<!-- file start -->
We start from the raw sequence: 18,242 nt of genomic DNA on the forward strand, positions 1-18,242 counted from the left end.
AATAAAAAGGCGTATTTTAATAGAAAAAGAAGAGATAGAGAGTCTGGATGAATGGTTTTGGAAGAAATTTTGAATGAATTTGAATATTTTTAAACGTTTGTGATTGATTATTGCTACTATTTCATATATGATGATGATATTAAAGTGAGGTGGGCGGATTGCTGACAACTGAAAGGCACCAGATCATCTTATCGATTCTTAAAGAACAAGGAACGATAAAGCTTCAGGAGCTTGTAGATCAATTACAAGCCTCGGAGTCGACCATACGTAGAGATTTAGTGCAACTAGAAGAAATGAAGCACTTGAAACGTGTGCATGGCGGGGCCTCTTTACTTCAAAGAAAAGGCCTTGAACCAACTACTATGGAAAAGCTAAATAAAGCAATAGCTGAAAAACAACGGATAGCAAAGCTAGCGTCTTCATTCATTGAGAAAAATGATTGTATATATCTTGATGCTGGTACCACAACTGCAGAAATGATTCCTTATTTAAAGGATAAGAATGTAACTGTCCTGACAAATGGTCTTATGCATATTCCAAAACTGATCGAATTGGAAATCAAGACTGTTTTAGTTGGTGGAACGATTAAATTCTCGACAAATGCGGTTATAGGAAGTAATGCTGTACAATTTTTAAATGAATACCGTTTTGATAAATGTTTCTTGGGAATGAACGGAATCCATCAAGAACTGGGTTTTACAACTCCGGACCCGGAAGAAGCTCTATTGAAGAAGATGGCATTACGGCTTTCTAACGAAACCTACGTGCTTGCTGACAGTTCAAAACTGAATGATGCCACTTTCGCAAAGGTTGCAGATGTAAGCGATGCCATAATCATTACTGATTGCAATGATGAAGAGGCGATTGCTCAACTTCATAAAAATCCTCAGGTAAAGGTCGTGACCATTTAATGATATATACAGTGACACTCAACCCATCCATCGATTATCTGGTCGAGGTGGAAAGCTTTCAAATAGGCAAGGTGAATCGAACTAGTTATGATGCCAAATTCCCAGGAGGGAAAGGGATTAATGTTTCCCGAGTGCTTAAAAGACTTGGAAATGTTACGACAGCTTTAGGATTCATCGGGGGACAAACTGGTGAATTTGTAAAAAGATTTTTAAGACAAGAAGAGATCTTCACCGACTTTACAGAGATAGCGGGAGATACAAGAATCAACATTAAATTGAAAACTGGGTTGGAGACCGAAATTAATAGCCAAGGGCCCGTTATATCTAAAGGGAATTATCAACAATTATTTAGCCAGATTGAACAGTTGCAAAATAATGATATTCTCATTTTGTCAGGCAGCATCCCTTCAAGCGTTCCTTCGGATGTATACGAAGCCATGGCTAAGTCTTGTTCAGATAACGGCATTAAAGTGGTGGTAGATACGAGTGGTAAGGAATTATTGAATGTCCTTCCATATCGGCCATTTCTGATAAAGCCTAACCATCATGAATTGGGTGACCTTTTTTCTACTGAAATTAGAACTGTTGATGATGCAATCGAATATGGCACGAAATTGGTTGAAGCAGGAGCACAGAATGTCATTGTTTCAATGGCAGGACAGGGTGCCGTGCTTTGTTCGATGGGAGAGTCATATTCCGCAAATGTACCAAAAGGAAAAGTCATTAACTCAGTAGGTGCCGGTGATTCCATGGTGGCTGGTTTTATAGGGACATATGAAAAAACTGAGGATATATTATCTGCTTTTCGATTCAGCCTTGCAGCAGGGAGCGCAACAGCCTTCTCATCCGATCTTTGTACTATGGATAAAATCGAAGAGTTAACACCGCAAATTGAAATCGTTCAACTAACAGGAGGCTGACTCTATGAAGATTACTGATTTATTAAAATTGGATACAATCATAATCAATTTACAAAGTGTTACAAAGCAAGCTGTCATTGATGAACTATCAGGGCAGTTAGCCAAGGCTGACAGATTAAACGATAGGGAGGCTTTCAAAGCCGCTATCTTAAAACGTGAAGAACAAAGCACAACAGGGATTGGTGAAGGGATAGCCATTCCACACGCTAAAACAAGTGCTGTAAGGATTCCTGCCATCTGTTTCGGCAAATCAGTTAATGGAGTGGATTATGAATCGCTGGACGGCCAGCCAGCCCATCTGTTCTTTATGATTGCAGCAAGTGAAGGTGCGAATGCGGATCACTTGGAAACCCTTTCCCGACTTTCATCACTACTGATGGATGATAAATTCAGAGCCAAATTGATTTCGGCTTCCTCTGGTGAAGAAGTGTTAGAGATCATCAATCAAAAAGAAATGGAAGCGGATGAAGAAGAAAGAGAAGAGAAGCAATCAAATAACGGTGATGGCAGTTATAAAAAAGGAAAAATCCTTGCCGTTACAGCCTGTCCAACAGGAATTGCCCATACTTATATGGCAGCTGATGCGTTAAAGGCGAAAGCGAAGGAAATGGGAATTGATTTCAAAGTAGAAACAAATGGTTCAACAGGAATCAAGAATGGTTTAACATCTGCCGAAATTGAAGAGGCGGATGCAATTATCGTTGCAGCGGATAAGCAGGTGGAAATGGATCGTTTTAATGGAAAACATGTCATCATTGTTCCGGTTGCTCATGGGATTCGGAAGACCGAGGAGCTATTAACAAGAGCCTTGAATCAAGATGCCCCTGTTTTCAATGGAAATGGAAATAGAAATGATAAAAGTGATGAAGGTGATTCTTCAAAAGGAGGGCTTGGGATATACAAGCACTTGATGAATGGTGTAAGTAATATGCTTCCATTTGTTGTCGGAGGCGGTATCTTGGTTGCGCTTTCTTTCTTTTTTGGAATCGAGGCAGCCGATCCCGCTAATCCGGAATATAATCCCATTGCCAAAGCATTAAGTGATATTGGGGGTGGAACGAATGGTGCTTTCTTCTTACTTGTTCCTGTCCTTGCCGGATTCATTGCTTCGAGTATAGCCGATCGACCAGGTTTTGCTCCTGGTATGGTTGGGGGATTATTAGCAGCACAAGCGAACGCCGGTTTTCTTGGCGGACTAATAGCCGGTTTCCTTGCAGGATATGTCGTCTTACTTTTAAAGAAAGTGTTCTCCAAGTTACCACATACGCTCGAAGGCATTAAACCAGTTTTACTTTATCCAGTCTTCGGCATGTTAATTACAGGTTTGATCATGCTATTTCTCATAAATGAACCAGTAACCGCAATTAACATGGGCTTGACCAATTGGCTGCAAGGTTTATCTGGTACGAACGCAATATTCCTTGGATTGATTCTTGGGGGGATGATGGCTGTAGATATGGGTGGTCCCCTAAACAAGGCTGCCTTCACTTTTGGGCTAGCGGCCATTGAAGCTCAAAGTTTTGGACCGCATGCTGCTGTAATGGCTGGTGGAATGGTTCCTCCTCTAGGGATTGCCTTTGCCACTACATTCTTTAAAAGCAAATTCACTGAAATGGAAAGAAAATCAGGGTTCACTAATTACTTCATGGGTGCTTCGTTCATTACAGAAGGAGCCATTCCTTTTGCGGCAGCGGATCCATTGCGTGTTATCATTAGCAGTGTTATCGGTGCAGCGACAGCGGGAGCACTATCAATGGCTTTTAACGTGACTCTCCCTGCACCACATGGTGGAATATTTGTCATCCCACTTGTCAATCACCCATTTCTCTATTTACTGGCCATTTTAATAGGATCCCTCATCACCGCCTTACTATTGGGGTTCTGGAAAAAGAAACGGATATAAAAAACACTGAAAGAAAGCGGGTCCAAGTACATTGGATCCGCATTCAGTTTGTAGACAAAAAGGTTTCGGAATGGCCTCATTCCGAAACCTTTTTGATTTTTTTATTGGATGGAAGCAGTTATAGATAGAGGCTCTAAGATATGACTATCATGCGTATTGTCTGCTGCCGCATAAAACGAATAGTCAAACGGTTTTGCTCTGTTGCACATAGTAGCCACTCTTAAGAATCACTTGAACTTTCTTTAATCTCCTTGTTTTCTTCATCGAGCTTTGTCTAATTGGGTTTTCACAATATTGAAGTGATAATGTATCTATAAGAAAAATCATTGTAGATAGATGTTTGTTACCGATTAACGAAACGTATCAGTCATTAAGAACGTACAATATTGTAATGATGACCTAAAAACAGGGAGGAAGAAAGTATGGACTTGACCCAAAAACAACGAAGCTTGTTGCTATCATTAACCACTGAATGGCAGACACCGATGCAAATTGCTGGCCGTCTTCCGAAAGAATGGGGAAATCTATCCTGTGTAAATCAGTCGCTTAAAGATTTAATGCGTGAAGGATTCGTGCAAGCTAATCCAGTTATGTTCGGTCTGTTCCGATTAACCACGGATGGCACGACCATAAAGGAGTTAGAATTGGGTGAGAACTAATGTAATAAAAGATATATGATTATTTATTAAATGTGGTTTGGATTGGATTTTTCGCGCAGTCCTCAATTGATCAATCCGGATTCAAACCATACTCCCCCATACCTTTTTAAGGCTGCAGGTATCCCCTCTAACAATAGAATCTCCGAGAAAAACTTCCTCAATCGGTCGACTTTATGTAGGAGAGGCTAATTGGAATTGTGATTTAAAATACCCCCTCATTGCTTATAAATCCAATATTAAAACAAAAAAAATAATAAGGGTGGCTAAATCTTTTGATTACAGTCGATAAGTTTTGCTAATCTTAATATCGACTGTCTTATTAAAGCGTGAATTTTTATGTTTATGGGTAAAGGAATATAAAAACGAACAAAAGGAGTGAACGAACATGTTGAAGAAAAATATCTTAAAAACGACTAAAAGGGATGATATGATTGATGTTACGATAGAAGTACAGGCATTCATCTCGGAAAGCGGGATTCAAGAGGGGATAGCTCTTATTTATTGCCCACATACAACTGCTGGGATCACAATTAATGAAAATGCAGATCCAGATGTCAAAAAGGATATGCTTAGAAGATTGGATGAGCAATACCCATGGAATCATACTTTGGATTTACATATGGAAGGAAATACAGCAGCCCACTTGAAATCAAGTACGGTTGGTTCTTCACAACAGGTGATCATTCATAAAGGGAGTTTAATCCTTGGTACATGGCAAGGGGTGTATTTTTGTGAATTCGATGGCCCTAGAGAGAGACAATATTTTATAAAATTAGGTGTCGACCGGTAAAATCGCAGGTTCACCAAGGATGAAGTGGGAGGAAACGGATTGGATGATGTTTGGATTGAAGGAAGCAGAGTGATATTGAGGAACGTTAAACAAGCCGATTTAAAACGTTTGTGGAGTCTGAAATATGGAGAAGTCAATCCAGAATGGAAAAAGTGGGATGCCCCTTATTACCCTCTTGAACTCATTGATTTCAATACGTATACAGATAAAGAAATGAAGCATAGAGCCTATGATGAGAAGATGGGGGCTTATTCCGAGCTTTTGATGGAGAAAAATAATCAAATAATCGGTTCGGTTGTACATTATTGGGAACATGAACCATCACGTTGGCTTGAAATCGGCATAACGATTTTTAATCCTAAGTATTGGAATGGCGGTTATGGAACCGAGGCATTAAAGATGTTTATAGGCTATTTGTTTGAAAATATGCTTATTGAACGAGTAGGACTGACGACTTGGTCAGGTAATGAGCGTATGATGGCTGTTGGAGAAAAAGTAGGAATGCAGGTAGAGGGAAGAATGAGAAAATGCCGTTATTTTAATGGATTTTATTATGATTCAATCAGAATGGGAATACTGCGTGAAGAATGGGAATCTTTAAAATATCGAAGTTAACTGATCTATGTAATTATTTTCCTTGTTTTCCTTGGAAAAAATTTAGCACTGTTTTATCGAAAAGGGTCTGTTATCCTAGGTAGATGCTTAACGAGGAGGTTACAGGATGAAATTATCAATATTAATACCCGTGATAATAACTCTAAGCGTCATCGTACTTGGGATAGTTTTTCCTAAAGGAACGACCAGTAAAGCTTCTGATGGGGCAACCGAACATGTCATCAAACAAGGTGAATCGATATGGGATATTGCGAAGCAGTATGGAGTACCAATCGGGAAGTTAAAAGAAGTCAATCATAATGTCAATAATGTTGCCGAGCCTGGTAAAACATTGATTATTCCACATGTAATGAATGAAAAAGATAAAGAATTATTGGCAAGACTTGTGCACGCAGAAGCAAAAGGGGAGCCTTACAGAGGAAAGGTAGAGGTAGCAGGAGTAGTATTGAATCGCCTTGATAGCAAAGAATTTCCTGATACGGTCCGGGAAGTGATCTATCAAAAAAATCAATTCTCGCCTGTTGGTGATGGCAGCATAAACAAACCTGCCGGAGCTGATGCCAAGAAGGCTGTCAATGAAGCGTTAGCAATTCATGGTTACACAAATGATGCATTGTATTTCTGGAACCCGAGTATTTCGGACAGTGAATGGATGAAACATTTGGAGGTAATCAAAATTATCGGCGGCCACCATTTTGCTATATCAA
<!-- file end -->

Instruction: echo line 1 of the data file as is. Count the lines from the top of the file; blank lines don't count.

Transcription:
We start from the raw sequence: 18,242 nt of genomic DNA on the forward strand, positions 1-18,242 counted from the left end.